Rogers (2013) Towards a Research Agenda for Impact Evaluation in Development Page 7Questions about understanding causes of outcomes and impactsQuestionPotentially useful types ofresearch, cases ormethods/processes20. Check results match the theory of change/ Compare results to thecounterfactual/ Rule out alternative explanations What arecredible and feasible methods and strategies for non-experimental causal inference in development impact evaluation?Process tracing, qualitativecomparative analysis,comparative case studies,Multiple Lines and Levels ofEvidenceQuestions about synthesising evidence from one or more evaluationsQuestionPotentially useful types ofresearch, cases ormethods/processes21. Synthesise evidence from a single evaluation How can differentvalues be accommodated in developing an overall evaluativejudgement?Rubrics, co-existiveevaluation,22. Synthesise evidence from multiple evaluations How cansystematic reviews which don’t exclude material in terms of thehierarchy of evidence deal with the large number of potentiallyrelevant sources?Realist synthesisQuestions about reporting and supporting useQuestionPotentially useful types ofresearch, cases ormethods/processes23. Identify intended users and intended uses How can an evaluationrespond to significant changes in the intended users during thecourse of an evaluation?24. Ensure accessibility How can an evaluation provide a coherentmessage without only focusing on average effects?25. Support use What are effective strategies for supporting use ofimpact evaluation, especially in difficult situations – eg fragilestates, changing decisionmakers?Longitudinal study,PROGRESA,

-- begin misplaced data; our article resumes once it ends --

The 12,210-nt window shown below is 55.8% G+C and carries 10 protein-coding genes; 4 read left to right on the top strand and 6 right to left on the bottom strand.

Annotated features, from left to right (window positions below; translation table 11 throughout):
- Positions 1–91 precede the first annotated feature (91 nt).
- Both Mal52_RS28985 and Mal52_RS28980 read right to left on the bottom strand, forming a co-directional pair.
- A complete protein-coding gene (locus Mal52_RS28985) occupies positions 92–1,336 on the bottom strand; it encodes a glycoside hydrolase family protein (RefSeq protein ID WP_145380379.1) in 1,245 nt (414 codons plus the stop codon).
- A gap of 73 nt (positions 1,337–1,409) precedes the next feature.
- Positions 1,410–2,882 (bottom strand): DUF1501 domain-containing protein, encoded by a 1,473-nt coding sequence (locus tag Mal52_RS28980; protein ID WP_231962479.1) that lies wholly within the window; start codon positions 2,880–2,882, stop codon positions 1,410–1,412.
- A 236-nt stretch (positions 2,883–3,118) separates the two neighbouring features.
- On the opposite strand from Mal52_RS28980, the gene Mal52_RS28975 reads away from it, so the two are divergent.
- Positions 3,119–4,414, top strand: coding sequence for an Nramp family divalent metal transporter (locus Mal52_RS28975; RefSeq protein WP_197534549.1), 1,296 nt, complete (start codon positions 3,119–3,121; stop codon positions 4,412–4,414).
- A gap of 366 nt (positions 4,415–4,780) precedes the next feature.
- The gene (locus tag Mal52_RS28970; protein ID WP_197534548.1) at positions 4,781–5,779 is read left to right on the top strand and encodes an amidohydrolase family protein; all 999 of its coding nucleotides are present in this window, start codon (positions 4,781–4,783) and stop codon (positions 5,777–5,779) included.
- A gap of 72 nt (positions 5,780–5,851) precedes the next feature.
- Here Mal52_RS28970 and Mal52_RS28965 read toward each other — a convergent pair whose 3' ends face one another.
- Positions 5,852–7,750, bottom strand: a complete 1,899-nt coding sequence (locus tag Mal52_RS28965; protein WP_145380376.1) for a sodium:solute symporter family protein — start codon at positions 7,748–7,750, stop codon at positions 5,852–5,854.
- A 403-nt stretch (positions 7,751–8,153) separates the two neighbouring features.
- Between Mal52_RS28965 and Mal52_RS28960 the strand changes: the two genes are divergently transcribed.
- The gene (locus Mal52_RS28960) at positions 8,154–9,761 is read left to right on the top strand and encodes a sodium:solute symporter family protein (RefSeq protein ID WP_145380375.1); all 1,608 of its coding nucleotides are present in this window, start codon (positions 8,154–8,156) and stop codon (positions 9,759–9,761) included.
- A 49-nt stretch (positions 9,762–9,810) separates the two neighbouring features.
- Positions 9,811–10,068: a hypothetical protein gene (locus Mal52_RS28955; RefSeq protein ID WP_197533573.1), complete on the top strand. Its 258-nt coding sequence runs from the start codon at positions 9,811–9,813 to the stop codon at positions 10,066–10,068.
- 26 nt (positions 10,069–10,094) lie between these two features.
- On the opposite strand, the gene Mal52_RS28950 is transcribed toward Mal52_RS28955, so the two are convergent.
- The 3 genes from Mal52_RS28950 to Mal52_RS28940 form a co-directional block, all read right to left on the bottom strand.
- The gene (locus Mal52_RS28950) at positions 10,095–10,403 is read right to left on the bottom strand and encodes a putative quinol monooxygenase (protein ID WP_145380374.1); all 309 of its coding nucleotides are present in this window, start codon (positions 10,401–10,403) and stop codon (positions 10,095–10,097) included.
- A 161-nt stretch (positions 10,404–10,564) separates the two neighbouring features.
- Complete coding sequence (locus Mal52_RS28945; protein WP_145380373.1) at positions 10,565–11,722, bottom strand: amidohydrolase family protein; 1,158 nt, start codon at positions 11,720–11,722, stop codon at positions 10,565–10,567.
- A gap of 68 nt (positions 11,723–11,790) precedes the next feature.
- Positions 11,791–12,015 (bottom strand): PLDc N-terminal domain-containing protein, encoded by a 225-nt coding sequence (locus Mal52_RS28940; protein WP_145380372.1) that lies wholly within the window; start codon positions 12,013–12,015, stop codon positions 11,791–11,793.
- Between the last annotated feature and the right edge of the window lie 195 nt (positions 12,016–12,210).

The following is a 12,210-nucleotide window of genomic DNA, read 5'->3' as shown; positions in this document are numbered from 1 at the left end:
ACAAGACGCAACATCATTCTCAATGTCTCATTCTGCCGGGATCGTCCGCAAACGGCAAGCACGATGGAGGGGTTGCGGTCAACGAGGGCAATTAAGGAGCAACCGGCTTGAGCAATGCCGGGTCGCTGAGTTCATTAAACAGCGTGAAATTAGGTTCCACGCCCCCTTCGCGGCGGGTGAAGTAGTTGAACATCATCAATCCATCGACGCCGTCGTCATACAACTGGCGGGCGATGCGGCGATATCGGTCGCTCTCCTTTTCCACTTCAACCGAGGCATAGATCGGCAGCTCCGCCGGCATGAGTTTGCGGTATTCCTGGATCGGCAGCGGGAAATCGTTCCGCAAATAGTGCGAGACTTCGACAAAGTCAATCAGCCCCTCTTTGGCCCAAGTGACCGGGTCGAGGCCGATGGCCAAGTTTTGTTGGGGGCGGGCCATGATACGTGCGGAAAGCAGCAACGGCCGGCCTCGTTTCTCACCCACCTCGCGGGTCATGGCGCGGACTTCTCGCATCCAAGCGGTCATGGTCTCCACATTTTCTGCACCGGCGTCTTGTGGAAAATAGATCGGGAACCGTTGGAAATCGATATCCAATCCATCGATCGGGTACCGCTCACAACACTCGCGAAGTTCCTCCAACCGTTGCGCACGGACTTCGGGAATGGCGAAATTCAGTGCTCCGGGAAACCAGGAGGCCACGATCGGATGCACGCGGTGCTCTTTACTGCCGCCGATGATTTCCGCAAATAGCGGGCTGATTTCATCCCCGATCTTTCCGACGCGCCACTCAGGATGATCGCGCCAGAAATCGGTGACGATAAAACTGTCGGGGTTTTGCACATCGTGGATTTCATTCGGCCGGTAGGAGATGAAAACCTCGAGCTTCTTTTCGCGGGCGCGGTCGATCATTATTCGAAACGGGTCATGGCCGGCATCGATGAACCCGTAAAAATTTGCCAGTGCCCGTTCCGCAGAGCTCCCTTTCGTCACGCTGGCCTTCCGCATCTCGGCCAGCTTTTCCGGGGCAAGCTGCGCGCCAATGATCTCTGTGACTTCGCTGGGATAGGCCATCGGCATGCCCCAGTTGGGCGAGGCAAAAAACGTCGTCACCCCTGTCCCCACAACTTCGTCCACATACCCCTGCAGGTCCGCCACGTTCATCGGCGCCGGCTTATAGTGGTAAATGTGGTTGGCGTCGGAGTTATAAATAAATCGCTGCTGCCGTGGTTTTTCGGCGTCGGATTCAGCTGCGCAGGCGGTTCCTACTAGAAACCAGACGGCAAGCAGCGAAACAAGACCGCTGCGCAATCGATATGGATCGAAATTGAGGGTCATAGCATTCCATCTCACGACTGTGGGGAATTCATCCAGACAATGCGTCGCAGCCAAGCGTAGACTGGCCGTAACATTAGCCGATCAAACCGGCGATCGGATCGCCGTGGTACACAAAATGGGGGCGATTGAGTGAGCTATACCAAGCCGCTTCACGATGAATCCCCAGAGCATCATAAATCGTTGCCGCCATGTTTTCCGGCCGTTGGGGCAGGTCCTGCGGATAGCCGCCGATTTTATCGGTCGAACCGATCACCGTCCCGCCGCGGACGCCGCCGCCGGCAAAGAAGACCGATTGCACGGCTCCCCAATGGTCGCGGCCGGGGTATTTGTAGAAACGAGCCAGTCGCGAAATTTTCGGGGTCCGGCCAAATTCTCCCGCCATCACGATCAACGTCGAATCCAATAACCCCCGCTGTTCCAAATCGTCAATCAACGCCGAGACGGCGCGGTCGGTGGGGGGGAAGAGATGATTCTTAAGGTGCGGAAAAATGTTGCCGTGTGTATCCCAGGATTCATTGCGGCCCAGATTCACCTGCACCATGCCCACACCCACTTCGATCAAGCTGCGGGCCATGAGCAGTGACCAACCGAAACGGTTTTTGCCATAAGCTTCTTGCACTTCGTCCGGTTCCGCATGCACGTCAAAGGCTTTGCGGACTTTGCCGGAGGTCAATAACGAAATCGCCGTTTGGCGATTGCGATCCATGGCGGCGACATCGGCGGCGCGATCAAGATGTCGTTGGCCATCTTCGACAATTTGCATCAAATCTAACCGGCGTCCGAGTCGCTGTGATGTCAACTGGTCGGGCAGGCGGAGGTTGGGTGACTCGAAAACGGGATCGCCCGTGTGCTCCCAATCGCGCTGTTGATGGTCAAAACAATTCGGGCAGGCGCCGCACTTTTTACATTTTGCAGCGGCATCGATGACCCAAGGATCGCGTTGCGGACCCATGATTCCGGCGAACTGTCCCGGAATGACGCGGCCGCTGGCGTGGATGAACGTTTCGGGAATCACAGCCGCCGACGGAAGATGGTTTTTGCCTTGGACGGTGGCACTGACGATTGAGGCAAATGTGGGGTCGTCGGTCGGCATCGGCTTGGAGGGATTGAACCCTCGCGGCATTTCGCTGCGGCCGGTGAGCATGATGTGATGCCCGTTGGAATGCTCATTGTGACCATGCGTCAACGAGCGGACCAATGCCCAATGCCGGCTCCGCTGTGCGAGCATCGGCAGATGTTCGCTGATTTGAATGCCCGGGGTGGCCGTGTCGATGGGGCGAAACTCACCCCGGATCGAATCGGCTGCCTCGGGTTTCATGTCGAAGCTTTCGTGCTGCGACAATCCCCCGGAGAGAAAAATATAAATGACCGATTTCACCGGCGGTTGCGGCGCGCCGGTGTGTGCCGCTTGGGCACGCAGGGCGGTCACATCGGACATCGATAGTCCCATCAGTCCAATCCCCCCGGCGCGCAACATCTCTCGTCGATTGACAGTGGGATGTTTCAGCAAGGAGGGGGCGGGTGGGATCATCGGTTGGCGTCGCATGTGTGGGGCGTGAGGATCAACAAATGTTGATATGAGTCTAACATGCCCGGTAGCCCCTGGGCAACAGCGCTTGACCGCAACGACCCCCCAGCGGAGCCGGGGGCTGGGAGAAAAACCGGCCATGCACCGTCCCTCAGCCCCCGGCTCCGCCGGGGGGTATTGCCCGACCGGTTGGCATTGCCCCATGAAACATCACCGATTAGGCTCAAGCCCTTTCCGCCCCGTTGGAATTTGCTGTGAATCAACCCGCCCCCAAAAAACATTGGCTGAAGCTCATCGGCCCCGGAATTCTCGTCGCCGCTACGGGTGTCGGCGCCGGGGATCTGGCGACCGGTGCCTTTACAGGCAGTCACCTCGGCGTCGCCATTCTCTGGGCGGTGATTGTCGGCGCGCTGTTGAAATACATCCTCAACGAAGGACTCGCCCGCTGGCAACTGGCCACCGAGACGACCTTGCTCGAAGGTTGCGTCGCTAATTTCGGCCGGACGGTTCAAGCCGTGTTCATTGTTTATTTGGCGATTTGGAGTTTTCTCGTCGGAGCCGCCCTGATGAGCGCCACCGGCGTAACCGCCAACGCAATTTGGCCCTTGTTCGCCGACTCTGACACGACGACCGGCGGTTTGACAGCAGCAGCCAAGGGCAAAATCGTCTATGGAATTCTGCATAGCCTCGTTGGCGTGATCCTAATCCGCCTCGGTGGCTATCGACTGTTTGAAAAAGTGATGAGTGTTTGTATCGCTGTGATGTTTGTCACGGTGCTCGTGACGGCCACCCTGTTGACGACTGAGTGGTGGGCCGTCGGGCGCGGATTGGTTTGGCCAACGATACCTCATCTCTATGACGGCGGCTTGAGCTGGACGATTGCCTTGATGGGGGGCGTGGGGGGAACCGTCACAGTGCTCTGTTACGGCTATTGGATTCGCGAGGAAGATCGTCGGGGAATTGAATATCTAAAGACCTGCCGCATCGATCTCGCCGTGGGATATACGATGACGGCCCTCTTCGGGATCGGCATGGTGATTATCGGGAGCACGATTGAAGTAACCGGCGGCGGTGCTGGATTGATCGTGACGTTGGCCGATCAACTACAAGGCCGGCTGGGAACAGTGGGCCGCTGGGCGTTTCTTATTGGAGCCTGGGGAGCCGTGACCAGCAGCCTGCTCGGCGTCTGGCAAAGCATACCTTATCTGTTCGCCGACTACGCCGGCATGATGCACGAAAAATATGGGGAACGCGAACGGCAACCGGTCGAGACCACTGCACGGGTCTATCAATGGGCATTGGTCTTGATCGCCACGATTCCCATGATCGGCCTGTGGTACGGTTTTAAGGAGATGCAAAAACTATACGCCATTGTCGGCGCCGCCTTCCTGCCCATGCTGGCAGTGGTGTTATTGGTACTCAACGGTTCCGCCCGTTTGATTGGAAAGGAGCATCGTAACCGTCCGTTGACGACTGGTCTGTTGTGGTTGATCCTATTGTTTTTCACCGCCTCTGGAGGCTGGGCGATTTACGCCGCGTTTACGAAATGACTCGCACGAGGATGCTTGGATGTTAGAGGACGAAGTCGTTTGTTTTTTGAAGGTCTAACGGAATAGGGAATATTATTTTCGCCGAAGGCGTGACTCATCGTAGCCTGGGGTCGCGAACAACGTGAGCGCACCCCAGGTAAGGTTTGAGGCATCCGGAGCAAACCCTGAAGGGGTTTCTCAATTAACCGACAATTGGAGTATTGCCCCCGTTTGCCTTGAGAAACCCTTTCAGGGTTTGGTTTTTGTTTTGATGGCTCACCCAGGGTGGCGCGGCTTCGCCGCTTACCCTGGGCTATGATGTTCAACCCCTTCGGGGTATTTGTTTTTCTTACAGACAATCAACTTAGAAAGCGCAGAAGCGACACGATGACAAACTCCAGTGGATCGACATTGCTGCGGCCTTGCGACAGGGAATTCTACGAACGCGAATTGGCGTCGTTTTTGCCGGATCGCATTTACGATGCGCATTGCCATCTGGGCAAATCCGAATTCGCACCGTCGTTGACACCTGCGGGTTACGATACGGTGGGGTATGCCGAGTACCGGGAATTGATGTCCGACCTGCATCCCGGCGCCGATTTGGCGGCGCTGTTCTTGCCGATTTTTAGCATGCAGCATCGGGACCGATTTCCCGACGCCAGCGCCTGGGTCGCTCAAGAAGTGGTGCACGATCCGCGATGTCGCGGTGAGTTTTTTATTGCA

Rogers (2013) Towards a Research Agenda for Impact Evaluation in Development Page 8Further ReadingNONIE Subgroup 2 (2008) Impact Evaluation Guidancehttp://valutazioneinvestimenti.formez.it/sites/all/files/NONIE%20IMPACT%20EVALUATION%20GUIDANCE.pdfDiscusses the nature of development that impact evaluation needs to address and outlines fourcomponents of impact evaluation that need to be undertaken appropriately:1. Identifying impacts that are valued2. Gathering evidence of impacts3. Assessing causal attribution or contribution4. Managing the impact evaluation (whether conducted as an internal or external evaluation)Stern, E., Stame, N., Mayne, J., Forss, K., Davies, R., and Befani , B.(2012) Broadening the Range ofDesigns and Methods for Impact Evaluations: Report of a Study commissioned by the Departmentfor International Development, DfID Working Paper No. 38.http://www.dfid.gov.uk/Documents/publications1/design-method-impact-eval.pdfOutlines five different types of impact evaluation designs – Experimental, Statistical, Theory-based,Case-based and Participatory- and attributes of programs that impact evaluation needs to address:duration and time scale; nonlinearity and unpredictability; local customisation of programmes;indirect delivery through intermediate agents such as funds; multiple interventions that influenceeach other.IE4D Group (2011) Impact Evaluation for Development.http://www.scalingimpact.net/files/Impact%20Evaluation%20for%20Development%20-%20Principles%20for%20Action.pdfArgues for impact evaluation for development – impact evaluation that not only assessesdevelopment but consciously and demonstrably contributes to improving development. Sets out aseven-point agenda of rethinking, reshaping and reforming impact evaluation for improvingdevelopment: Development evaluation should: (1) Contribute to sustainable improvements indevelopment (2) Suit the nature of development (3) Draw on the full range of methods and designsfor systematic and rigorous empirical investigation (4) Produce a comprehensive analysis of impactsand outcomes (5) Explain how and why impacts occur (6) Be an integral part of robust systems ofmonitoring, assessment and learning (7) Involve fundamental rethinking, reshaping and reform ofexisting practice.